As mentioned in my articles on building a custom server case and the iSCSI Enterprise Target on RedHat Enterprise Linux 5.3, sometimes there is the need to facilitate stiff project requirements while spending nearly nothing. In a booming economy, it is unlikely that you would need to create your own production/enterprise worthy SAN environment. There is a reason a SAN is so expensive, even without the expensive SAS drives; it’s called engineering and manufacturing!
This article discusses issues I have come across while building or testing opensource iSCSI target software with various iSCSI initiators. I began testing the IET product on Ubuntu Server 8.04 with VMware ESXi 3.5, which worked well in a segregated lab. Then I moved forward to testing a “production” IET target with Microsoft’s iSCSI Software Initiator, which also worked exceptionally well. Finally, I moved into the VMware ESX 3.5 realm, which did not go well at all, initially.
Test 1: VMware ESXi 3.5 and Ubuntu Server 8.04, iSCSI Enterprise Target (IET)
The test was a combination of feasibility and reliability, with an emphasis on the feasibility aspect. For the Ubuntu Server that served as an iSCSI target, I used an older 1U Dell PowerEdge 850 server. The network fabric was a HP ProCurve 48 port switch, which was used for both the standard network environment in the lab and the iSCSI network.
The test went well with a new VM build to the iSCSI target of Windows Server 2003. Heck yes. The feasibility was there as it took an afternoon to make it happen. The reliability was also there, especially since everyone touts Linux as the most solid operating system in the world.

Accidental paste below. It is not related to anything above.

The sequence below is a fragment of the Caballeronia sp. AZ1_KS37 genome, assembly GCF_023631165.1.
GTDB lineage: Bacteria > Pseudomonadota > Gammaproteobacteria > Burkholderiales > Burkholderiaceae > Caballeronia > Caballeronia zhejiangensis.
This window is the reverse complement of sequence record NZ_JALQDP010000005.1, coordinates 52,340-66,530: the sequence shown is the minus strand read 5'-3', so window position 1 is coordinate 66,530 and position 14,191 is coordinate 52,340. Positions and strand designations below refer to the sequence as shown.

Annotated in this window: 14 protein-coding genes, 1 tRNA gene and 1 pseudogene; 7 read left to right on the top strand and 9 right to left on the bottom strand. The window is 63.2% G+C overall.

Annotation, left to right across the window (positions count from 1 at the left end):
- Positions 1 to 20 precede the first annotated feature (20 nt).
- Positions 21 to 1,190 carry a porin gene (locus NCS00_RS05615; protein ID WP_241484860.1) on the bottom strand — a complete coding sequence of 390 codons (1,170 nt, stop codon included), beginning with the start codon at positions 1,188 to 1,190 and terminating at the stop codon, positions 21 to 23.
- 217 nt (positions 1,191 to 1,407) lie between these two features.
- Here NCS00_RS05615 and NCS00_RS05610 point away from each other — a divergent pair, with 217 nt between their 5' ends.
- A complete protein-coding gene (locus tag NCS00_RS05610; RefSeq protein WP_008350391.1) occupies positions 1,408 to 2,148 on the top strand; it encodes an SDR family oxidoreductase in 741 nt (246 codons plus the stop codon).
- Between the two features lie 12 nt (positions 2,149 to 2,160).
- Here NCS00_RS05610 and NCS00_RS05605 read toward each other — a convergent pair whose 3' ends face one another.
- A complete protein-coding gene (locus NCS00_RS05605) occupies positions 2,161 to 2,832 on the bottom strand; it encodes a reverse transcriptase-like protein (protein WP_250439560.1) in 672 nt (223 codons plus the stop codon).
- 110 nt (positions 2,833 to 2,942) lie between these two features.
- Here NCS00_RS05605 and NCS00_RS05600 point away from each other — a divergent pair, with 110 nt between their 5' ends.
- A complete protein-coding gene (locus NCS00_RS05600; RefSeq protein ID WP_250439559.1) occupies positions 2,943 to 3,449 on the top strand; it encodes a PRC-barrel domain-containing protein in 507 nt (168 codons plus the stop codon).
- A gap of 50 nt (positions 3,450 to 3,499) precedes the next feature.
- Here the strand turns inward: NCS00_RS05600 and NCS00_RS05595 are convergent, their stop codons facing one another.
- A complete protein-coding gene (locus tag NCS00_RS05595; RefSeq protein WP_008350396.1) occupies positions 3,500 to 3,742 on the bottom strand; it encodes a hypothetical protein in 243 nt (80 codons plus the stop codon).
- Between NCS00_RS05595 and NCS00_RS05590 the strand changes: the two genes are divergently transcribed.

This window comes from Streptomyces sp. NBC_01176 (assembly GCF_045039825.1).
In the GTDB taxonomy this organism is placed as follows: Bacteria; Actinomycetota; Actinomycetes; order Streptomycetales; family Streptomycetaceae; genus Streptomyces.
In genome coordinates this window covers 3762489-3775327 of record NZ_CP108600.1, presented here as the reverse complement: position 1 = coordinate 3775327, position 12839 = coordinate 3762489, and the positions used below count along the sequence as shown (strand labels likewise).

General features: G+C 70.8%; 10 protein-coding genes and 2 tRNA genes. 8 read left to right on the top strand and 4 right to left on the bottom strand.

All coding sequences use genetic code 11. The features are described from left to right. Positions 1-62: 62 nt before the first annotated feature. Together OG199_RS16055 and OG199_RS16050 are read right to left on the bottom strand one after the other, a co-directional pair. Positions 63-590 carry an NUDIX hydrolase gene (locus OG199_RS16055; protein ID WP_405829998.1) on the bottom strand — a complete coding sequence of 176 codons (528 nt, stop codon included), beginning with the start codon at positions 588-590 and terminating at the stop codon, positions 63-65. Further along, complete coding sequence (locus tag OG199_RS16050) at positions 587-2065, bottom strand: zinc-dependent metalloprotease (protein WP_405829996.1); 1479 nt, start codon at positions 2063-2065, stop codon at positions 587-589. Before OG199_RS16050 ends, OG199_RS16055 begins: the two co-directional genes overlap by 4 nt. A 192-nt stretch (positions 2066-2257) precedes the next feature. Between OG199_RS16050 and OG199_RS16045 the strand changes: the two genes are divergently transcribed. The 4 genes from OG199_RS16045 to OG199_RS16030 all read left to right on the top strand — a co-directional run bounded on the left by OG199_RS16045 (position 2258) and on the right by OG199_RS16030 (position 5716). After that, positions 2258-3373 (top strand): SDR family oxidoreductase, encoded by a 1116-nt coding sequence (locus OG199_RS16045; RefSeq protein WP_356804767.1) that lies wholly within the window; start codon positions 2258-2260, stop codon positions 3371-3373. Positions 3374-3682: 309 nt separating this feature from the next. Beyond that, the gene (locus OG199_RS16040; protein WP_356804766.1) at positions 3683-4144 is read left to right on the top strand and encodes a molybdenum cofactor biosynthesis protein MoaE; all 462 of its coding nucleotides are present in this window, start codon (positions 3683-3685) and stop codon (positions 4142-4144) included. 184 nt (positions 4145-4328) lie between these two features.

Test 2: Microsoft iSCSI Initiator and IET
Although I am a Microsoft guy by trade, when it comes to new technology I am generally weary of Microsoft’s implementation as a solid product. However, during my testing of the iSCSI Enterprise Target (IET) opensource target software (0.4.17), I have had absolutely no issues or concerns. After testing in a production lab environment, we moved to testing with our backup to disk project. In this instance, the iSCSI target is used for backups to disk and is hammered almost 24/7 by EMC Retrospect through the Microsoft iSCSI Software Initiator. The product has been running strong for 3 months as of 8/1/2009.
Test 3: VMware ESX 3.5 to 4.0 and IET
If you notice the title of this third test, you may gather that the initial testing did not go as well as was anticipated. In fact, I had a heck of a time getting the ESX 3.5 software iSCSI to even see the IET target from the start. At first I though the configuration was invalid, however, the Microsoft iSCSI Software Initiator worked exceptionally well with the same target with no reconfigurations.
To FINALLY get to a semi-solid state, I began with simplification…
As this was the third test, following two successful tests, I decided that I would enter the test with more features enabled, such as multipathing or bonding. This ended up over-complicating the project as there are some known issues with multipathing IET with VMware. To help resolve the issues with connectivity and failures, I went back to one gigabit link, no bonding or multipathing.
Upgrade ESX host from 3.5 to 4.0
Following a technical support call with VMware, I decided to upgrade ESX to vSphere 4. The technical support person wanted me to update ESX 3.5 to the latest build, so I figured, let’s jump to the next level (should I have revisited “simplify”??).
Immediately following the ESX 4.0 installation, I was able to see the iSCSI LUNS. However, I was not able to use them as I kept receiving an error message about not being able to get disk information. If I remember correctly, this was resolved by using “blockio” type on the IET LUNs instead of “fileio”.
Modify IETd.conf to match ESX iSCSI settings
This change was to ensure that the VMware iSCSI software initiator shared the same “mindset” as the IET target. If I remember correctly, only ESX 4 hosts can modify the iSCSI initiator settings.
After running into a list of complexities getting IET to work well with VMware, I finally got it to play nicely for almost 2 weeks. And then…I received the an “unknown command” error in /var/log/messages and the IET target software jammed up causing the VMware virtual machines to lock up.
From my perspective, enough time has been given to IET and I do not feel as though it is ready for VMware – or that VMware is ready for it. I am, therefore, moving forward with OpenSolaris for two reasons, built in iSCSI target and ZFS. More to come…